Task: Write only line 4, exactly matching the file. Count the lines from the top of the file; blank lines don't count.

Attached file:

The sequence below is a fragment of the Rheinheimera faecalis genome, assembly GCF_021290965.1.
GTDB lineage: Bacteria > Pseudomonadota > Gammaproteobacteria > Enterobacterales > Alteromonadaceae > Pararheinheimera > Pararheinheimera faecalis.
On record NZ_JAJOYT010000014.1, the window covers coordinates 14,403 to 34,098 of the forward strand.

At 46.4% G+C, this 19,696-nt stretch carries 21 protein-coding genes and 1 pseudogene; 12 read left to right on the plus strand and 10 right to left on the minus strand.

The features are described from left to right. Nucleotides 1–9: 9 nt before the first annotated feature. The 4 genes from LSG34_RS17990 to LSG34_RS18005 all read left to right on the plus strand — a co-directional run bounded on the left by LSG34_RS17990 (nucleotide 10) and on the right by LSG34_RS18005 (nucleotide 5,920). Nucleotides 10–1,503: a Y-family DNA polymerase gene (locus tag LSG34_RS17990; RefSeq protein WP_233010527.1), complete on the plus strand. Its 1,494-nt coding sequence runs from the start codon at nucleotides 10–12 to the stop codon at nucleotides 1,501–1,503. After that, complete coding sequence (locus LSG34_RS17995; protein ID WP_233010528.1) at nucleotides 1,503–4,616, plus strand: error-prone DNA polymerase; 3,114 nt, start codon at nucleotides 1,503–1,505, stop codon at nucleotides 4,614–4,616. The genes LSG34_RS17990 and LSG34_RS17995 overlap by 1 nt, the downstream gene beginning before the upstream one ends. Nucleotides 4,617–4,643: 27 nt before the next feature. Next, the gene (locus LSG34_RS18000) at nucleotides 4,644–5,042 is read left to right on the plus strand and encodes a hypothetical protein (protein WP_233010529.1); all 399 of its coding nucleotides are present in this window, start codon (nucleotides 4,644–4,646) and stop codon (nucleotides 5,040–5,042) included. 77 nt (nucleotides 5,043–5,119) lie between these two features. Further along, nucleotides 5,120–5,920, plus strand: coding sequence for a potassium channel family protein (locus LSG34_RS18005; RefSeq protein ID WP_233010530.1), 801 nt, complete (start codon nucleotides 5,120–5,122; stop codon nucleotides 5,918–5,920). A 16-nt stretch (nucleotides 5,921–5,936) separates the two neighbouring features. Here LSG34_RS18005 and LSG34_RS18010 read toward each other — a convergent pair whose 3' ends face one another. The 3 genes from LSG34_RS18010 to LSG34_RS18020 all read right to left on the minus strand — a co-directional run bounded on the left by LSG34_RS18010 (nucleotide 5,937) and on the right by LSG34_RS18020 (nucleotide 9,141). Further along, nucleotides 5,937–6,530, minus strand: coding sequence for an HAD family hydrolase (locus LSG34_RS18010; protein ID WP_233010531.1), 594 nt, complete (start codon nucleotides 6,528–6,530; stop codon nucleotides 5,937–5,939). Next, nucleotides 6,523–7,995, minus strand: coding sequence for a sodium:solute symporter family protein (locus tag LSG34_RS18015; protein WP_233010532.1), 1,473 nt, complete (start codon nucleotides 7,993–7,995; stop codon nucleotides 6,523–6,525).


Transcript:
At 46.4% G+C, this 19,696-nt stretch carries 21 protein-coding genes and 1 pseudogene; 12 read left to right on the plus strand and 10 right to left on the minus strand.